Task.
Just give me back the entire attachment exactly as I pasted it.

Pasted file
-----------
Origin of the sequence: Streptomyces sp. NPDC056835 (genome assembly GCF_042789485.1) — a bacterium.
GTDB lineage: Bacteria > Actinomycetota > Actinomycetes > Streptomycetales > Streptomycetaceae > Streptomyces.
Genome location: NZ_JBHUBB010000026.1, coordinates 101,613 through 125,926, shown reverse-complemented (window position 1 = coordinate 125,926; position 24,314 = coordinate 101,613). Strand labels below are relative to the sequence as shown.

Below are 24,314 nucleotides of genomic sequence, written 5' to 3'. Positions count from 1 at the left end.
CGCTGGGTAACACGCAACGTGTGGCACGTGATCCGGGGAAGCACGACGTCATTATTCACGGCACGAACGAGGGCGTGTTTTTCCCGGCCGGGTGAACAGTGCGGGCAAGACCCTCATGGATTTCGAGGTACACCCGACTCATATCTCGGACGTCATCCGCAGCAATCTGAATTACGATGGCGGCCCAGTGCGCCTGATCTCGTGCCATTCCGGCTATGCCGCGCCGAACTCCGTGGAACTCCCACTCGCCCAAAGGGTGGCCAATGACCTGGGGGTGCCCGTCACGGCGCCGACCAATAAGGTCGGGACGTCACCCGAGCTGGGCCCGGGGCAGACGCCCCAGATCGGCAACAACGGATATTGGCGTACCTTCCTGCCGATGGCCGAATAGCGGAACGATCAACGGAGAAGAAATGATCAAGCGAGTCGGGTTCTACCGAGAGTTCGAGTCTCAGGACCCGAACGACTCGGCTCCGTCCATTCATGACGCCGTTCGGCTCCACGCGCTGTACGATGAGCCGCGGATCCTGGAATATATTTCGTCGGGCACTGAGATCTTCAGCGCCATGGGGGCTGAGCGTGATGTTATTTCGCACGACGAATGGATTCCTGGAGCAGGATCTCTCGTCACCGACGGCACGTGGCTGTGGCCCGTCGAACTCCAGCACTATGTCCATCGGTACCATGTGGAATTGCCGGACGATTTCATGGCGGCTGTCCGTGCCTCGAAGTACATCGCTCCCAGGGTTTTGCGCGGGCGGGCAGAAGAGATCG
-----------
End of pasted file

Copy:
Origin of the sequence: Streptomyces sp. NPDC056835 (genome assembly GCF_042789485.1) — a bacterium.
GTDB lineage: Bacteria > Actinomycetota > Actinomycetes > Streptomycetales > Streptomycetaceae > Streptomyces.
Genome location: NZ_JBHUBB010000026.1, coordinates 101,613 through 125,926, shown reverse-complemented (window position 1 = coordinate 125,926; position 24,314 = coordinate 101,613). Strand labels below are relative to the sequence as shown.

Below are 24,314 nucleotides of genomic sequence, written 5' to 3'. Positions count from 1 at the left end.
CGCTGGGTAACACGCAACGTGTGGCACGTGATCCGGGGAAGCACGACGTCATTATTCACGGCACGAACGAGGGCGTGTTTTTCCCGGCCGGGTGAACAGTGCGGGCAAGACCCTCATGGATTTCGAGGTACACCCGACTCATATCTCGGACGTCATCCGCAGCAATCTGAATTACGATGGCGGCCCAGTGCGCCTGATCTCGTGCCATTCCGGCTATGCCGCGCCGAACTCCGTGGAACTCCCACTCGCCCAAAGGGTGGCCAATGACCTGGGGGTGCCCGTCACGGCGCCGACCAATAAGGTCGGGACGTCACCCGAGCTGGGCCCGGGGCAGACGCCCCAGATCGGCAACAACGGATATTGGCGTACCTTCCTGCCGATGGCCGAATAGCGGAACGATCAACGGAGAAGAAATGATCAAGCGAGTCGGGTTCTACCGAGAGTTCGAGTCTCAGGACCCGAACGACTCGGCTCCGTCCATTCATGACGCCGTTCGGCTCCACGCGCTGTACGATGAGCCGCGGATCCTGGAATATATTTCGTCGGGCACTGAGATCTTCAGCGCCATGGGGGCTGAGCGTGATGTTATTTCGCACGACGAATGGATTCCTGGAGCAGGATCTCTCGTCACCGACGGCACGTGGCTGTGGCCCGTCGAACTCCAGCACTATGTCCATCGGTACCATGTGGAATTGCCGGACGATTTCATGGCGGCTGTCCGTGCCTCGAAGTACATCGCTCCCAGGGTTTTGCGCGGGCGGGCAGAAGAGATCG